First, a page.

By bscsupport - March 20, 2020
Categories: Crisis Management, Financial Reports, General, Report

Ok, this is going to be a long post but it’s an extremely important one for business owners of all sizes. Today, we are going to talk about cash flow forecasting. The main reason I chose this topic today is because of the current situation that has business owners across the world wondering if they will be able to weather this storm. I want to provide you with some insight and tools into one way that you can look at your businesses finances and leverage them for survival during this potential economic downturn.

At the end of the month a business might be showing a solid profit but still not have any money. This can be caused by negative cash flow within the business. Cash is king and the lifeblood of every business on the planet. A business owner that focuses too much on profit and not cash flow can be doomed for failure. Let’s make sure that you’re not that business owner.

The What and Why

A cash flow forecast is critical when running a business. It gets you thinking about the upcoming months, what kind of money might be coming into the business and what kind of money will be leaving the business. It can also get the wheels turning about the direction you want to steer the business towards. Are there potential shortfalls that could hinder business growth? Will the business have enough cash to pay the bills during seasonal dips or economic downturns? By creating a cash flow forecast, you can strongly position yourself to be prepared for the high and the low periods or months that are bound to happen at some point.

The How

So now that we’ve talked a little bit about what forecasting cash flow is and why it’s important, let’s cover how to do it. The easiest way to create a cash flow forecast is to look at the cash flow from that last 12 months and create predictions on what you think the cash flow might look like for the next 12 months. From your accounting software, pull a Statement of Cash Flows report, a Profit and Loss Report and a Balance Sheet, by month for the last year. This will let you know  what the cash flow has been like for the last year. With this information, you can take the cash flow forecast template and enter in all the information by month for the next 12 months. The idea here isn’t to just copy and paste the numbers but to create a plan for the upcoming year. Think about the direction you want the business to go, what the possible income stream will look like and what the potential expenses are going to be.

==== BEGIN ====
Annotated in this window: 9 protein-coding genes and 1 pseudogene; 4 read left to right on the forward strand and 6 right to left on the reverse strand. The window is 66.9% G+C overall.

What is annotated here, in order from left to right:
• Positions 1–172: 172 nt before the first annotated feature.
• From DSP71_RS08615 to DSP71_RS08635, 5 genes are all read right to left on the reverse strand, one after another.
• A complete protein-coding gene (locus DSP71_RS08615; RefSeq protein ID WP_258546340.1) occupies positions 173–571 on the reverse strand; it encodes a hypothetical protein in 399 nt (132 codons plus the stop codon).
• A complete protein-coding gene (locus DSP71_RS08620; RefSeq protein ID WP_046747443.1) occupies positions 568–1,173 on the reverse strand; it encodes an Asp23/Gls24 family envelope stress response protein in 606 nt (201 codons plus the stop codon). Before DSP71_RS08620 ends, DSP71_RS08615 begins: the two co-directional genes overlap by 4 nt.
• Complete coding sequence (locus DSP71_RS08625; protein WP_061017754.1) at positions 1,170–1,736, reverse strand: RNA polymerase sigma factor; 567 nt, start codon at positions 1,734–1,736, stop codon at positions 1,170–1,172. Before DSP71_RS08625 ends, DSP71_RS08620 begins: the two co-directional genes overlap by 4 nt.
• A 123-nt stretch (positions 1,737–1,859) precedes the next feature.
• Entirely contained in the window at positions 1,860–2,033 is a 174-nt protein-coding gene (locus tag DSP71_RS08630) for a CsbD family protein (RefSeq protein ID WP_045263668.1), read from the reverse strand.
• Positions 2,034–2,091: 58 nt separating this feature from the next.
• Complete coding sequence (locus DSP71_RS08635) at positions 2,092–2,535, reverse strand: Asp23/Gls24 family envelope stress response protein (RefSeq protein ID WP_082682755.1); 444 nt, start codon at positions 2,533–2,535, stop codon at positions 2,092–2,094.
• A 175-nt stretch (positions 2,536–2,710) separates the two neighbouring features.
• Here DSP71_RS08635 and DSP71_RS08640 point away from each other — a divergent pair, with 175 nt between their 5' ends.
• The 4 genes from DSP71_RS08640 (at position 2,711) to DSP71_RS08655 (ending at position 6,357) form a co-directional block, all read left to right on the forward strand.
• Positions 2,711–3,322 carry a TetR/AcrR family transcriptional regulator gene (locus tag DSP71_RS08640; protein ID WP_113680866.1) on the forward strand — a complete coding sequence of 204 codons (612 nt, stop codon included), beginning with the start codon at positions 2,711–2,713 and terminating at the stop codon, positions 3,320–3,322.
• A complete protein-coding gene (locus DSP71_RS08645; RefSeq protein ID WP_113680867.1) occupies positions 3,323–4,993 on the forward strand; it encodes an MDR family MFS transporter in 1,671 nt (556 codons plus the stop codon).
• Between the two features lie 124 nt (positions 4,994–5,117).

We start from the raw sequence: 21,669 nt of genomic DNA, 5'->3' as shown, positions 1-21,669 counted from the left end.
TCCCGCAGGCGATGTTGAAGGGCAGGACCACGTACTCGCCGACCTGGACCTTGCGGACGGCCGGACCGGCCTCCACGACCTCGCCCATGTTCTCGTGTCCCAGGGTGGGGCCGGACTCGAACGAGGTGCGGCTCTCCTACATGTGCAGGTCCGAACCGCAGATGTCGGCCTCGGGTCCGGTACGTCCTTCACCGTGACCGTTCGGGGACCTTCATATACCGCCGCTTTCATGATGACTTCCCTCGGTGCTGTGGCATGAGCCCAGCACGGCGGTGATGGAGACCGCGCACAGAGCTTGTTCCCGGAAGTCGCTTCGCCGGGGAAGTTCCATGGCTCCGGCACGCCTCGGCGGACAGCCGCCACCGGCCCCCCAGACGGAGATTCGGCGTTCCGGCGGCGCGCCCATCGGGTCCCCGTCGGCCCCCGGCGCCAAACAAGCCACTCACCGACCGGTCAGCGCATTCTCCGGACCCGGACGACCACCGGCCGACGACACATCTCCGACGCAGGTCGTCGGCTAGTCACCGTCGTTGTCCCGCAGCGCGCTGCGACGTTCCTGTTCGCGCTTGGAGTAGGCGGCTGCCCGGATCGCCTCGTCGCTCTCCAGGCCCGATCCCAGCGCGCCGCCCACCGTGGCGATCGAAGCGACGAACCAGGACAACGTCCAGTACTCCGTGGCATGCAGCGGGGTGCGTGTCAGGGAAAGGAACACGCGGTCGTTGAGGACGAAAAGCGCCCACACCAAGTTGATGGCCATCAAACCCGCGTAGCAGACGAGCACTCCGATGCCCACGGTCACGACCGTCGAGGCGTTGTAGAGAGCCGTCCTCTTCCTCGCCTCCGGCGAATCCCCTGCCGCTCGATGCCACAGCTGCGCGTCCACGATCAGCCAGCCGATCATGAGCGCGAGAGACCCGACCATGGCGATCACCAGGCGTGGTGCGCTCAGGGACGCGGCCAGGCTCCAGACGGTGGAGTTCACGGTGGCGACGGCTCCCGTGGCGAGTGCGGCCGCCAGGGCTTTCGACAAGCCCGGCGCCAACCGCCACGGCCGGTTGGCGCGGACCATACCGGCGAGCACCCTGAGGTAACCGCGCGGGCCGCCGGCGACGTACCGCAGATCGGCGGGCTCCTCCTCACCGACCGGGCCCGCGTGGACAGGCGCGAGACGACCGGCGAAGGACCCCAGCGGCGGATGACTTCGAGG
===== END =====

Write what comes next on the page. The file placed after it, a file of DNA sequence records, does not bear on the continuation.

Ask very specific questions about the business to help you create a good forecast. Are you trying to grow your business? Are you trying to sell the business? Are you expecting a downturn in the economy that might affect the level of income for the business? Are there slow months that might require extra cash savings from the busier months? These are all factors that need to be considered when creating the cash flow forecast for the next 12 months.

Ok, so now that you’ve created a picture of what the cash flow will most likely look like for the next year, it’s time to analyze the data and create a plan for any red flags (or yellow flags) that might be showing up in the forecast. This is where you can obtain ideas on how to boost or preserve your cash flow throughout the year. During the busy or profitable times it is important to boost cash reserves and during difficult or slow times in the year it is crucial to preserve cash flow. Review how long customers take to pay their invoices. If customers are taking an exceptionally long time to pay invoices, that can significantly hold up cash flow. Offer discounts on early payment of invoices or penalize late payers. Reducing expenses that aren’t critical for running the business can be cut to help either increase or preserve cash flow. These are just a couple examples on how to increase cash reserves or preserve the flow of cash.

It’s important to look over and update this report every month because as the year goes on, certain things might change and tweaks might need to be made to the forecast. I know this might sound like a lot of work and at first, it does take some time but just like any good habit, it becomes easier to create and understand. Like I always say, the biggest difference between thriving and struggling businesses is how the owners understand and manage the finances. Don’t forget to download the template and get your cash flow forecast started.